1997-08-07 Paperback New New, clean, unmarked. APO/FPO orders welcomed! Real World pricing and out of this world service! Orders processed every day! Thanks for shopping with ...us on Alibris!Read moreShow Less
White people are not literally or symbolically white; nor are they uniquely virtuous and pure. Racial imagery and racial representation are central to the organisation of the contemporary world but, while there are many studies of images of black and Asian people, whiteness is an invisible racial position. At the level of racial representation, whites are not of a certain race. They are just the human race, a 'colour' against which other ethnicities are always examined.
In White, Richard Dyer looks beyond the apparent unremarkability of whiteness and argues for the importance of analysing images of white people. Dyer traces the representation of whiteness by whites in Western visual culture, focusing on the mass media of photography, advertising, fine art, cinema and television.
Dyer examines the representation of whiteness and the white body in the contexts of Christianity, 'race' and colonialism. In a series of absorbing case studies, he discusses the representations of whiteness in muscle-man action cinema, from Italian 'peplum' movies to the Tarzan and Rambo series; shows the construction of whiteness in photography and cinema in the lighting of white and black faces, and analyses the representation of white women in end-of-empire fictions such as The Jewel in the Crown, and traces the disturbing association of whiteness with death, in vampire narratives and dystopian films such as Blade Runner and the Aliens trilogy.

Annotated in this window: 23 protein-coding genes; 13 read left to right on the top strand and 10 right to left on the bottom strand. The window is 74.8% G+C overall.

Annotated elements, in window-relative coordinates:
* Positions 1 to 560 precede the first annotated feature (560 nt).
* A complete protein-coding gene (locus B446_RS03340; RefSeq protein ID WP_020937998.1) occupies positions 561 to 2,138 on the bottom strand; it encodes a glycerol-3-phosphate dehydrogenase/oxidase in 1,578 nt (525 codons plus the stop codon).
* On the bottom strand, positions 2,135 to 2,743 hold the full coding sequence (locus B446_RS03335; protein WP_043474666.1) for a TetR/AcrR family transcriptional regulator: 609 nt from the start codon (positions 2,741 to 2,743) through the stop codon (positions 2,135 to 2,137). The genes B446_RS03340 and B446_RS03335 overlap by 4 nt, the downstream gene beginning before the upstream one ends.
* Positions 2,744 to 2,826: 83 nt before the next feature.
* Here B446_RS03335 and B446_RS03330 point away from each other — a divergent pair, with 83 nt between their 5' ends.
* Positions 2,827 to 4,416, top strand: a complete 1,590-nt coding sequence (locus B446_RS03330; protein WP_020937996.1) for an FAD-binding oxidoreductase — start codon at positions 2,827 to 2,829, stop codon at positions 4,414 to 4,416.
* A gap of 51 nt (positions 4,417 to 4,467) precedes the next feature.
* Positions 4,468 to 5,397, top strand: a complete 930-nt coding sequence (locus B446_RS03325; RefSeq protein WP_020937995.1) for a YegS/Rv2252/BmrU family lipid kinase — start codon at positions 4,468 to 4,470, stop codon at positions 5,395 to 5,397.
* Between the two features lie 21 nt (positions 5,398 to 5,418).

In this inevitable study of whiteness as metaphor, University of Warwick film professor Dyer (Now You See It) takes an idea from Moby Dick, applies it to visual media (photography, film, television, advertising) and expands it into six essays. Proceeding from the view that white people "remain a large unexamined category in sharp contrast to the many studies of images of black and Asian peoples," Dyer looks at how Westernprimarily Americanculture grants privilege to whites through positive associations, such as blessedness, purity and heroism. After a tedious confessional in which the author identifies himself as a privileged, white, British "queer" with a sensitivity to other oppressed people, Dyer uses case studies from Tarzan to The Jewel in the Crown to bleached-out depictions of Christ in order to reach many predictable conclusions: "being visible as white is a passport to privilege" or "white is no colour because it is all colours." A chapter on the development of "photography and film [as] media of light" around the white face as subject, however, is both original and compelling. This study of "whiteness qua whiteness" may be the first of its kind at book length, but there are too many theoretical variables operating at once (historical, Christian, "queer," post-colonialist, pop cultural) for whiteness to mean anything but whatever you want it to. This may be the pointthat whiteness is powerful because it can mean so many different thingsbut that still makes for difficult subject matter, which here is handled with only partial success. (Sept.)